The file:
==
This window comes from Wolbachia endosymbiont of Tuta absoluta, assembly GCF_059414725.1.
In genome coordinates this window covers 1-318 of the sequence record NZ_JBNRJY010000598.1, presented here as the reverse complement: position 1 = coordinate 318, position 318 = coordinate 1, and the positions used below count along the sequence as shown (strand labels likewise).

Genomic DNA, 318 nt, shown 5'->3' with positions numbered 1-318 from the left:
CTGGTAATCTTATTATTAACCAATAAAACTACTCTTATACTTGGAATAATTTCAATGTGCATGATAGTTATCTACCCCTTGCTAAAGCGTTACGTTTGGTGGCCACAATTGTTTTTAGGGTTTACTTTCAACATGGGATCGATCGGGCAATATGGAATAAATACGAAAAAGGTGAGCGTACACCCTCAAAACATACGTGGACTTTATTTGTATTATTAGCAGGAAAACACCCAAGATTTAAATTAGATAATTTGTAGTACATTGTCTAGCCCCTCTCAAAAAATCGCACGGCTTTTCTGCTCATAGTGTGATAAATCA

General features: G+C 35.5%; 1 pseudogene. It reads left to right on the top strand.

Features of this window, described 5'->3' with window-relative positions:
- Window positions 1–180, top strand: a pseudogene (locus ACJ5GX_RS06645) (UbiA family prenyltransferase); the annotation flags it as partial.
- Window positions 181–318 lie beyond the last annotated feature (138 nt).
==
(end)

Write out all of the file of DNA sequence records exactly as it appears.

This window comes from Wolbachia endosymbiont of Tuta absoluta, assembly GCF_059414725.1.
In genome coordinates this window covers 1-318 of the sequence record NZ_JBNRJY010000598.1, presented here as the reverse complement: position 1 = coordinate 318, position 318 = coordinate 1, and the positions used below count along the sequence as shown (strand labels likewise).

Genomic DNA, 318 nt, shown 5'->3' with positions numbered 1-318 from the left:
CTGGTAATCTTATTATTAACCAATAAAACTACTCTTATACTTGGAATAATTTCAATGTGCATGATAGTTATCTACCCCTTGCTAAAGCGTTACGTTTGGTGGCCACAATTGTTTTTAGGGTTTACTTTCAACATGGGATCGATCGGGCAATATGGAATAAATACGAAAAAGGTGAGCGTACACCCTCAAAACATACGTGGACTTTATTTGTATTATTAGCAGGAAAACACCCAAGATTTAAATTAGATAATTTGTAGTACATTGTCTAGCCCCTCTCAAAAAATCGCACGGCTTTTCTGCTCATAGTGTGATAAATCA

General features: G+C 35.5%; 1 pseudogene. It reads left to right on the top strand.

Features of this window, described 5'->3' with window-relative positions:
- Window positions 1–180, top strand: a pseudogene (locus ACJ5GX_RS06645) (UbiA family prenyltransferase); the annotation flags it as partial.
- Window positions 181–318 lie beyond the last annotated feature (138 nt).